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Timewyrm: Revelation was the fourth book in the New Adventures series, and the fourth and final book in the Timewyrm arc. It was written by Paul Cornell and featured the Seventh Doctor and Ace.

Publisher's summary[]

The parishioners of Cheldon Bonniface walk to church on the Sunday before Christmas, 1992. Snow is in the air, or is it the threat of something else? The Reverend Trelaw has a premonition, too, and discusses it with the spirit that inhabits his church. Perhaps the Doctor is about to visit them again?

Some years earlier, in a playground in Perivale, Chad Boyle picks up a half-brick. He's going to get that creepy Dorothy who says she wants to be an astronaut. The weapon falls, splitting Dorothy's skull. She dies instantly.

The Doctor has pursued the Timewyrm from prehistoric Mesopotamia to Nazi Germany, and then to the end of the universe. He has tracked down the creature again: but what trans-temporal trap has the Timewyrm prepared for their final confrontation?


Early in young Dorothy McShane's life (or Dotty, as she is called) a young boy named Chad Boyle picks up a brick on the playground and hits her in the head with it, killing her instantly. Some time later, now awaiting trial and remanded to his mother's care, he is spirited away by a man in a police box. Elsewhere (and probably elsewhen, though still in modern times), in the village of Cheldon Bonniface, there is a church…and it's alive. Or rather, it's permanently inhabited by an energy being named Saul, who doesn't really even know his own origin. With the reverend Ernest Trelaw, Saul is a force for good in his community, and suddenly, he is faced with an odd couple. Peter Hutchings is a mathematician of considerable skill; his wife Emily is a scholar of music, and unknown to her, possesses a strong psychic ability. They cannot have children; and so Emily is stunned when, during a service, the Doctor runs in and places a baby in her hands, then runs back out.

Ace is disturbed. The Doctor has been acting strange, leaving the TARDIS at night in random places, setting up future gambits, but something is not right about it. Now, they travel to Cheldon Bonniface, but in the Victorian era, where the Doctor is known. Ace is attacked by a child-sized astronaut, and runs away and finds herself on the moon. The astronaut is revealed to be her childhood bully, Chad Boyle; he sends her mind away and places her body in the church, but Saul is not present in this time. Meanwhile the Doctor realises the entire village is a fake, and meets with an old adversary, Lieutenant Hemmings of the Freikorps (last seen in Timewyrm: Exodus, boarding a TARDIS). Hemmings, controlled by the Timewyrm, fails to capture the Doctor, who escapes in his TARDIS. The Timewyrm inhabits Boyle's body, and kills Hemmings, sending his mind to the same place as Ace's.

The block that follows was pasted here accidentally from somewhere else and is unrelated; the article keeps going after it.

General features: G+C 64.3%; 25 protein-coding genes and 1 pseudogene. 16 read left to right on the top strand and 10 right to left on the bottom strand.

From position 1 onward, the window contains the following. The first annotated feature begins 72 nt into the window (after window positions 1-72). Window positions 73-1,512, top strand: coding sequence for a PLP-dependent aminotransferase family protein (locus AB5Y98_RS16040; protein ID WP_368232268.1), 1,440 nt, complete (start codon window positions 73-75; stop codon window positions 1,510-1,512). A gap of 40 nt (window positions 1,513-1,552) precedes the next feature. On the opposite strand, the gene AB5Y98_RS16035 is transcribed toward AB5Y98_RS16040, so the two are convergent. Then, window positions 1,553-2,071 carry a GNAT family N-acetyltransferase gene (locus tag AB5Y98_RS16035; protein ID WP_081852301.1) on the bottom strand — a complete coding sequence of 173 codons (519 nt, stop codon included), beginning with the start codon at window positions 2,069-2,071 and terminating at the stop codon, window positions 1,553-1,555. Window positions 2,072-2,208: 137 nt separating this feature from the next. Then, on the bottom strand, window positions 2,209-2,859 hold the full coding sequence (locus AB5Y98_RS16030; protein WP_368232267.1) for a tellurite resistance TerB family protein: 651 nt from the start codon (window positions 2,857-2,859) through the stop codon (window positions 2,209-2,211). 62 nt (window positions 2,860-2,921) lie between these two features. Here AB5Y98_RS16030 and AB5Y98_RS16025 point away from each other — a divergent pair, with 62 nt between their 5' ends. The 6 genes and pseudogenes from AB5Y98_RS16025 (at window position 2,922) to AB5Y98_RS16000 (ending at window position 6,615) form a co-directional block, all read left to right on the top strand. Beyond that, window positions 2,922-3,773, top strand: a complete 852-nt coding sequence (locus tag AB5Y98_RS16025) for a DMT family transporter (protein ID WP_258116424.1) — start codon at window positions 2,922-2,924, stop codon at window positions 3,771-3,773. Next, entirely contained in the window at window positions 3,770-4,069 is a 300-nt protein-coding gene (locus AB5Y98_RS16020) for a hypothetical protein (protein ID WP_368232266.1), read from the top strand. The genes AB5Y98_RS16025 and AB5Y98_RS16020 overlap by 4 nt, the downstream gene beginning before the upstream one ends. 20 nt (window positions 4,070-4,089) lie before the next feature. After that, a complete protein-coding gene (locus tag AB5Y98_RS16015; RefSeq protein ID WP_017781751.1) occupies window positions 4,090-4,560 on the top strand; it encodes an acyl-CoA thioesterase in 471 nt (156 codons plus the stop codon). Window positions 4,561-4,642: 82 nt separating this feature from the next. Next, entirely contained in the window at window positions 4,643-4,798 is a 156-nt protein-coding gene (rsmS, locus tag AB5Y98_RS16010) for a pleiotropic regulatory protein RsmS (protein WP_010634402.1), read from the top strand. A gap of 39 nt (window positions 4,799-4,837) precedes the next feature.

Ace, she finds, is in Hell. Or so it is portrayed, anyway; she has her doubts. Some things are inconsistent: A library, a peaceful flower garden, and a strange room with thirteen stalls, six of which are filled with indeterminate, but humanoid, forms. Something claiming to be her rational side (but in fact is the Timewyrm) uses her to unleash a massive amount of power, vaporizing the real-world Cheldon Bonniface and all its people, and yanking the church (with Saul, Trelaw, the Hutchings, and the baby still inside) to the surface of the moon. Ace's body appears inside the church as well, on the altar, still alive but without her mind inside. The Doctor arrives inside the church, as does the Timewyrm, who forces him to confront a specter of death; but he is not moved. The Doctor enlists the help of Trelaw, Saul, and the Hutchings (leaving Emily in particular with a strange amulet) and then allows the Timewyrm to send his mind to the same place as Ace's, leaving his body in the church. The Timewyrm itself then abandons Boyle's body and follows the Doctor in.

Ace meets the Librarian, an old man who shows her that it is not Hell after all. Rather, it's the interior landscape of a mind that the Timewyrm has occupied as a base of operations. The Doctor joins her, and rescues her from torment; he learns that she is vacillating between maturity and childhood, and realises that it is because of the conflict between himself and the Timewyrm. If the Timewyrm wins, then, among other things, the vision of Chad Boyle killing Dorothy will come true, eliminating her entire adult life. If the Doctor wins, time will be restored. But the Doctor is losing.

Ace and the Doctor are confronted by the Doctor's personal demons — the ghosts of many who have fallen in service to him. Leading the pack are three of the Doctor's former companions: Katarina, Sara Kingdom, and Adric, all of whom gave their lives in service to the Doctor. The Doctor and Ace escape this vision, and are captured by Hemmings, who is torturing a prisoner. He threatens the Doctor, who gives up Ace to be tortured instead, but this allows him to confer with the prisoner. The Prisoner admits that he failed to resist Hemmings because he was troubled by his own demons. They join minds and send a message to the group in the church.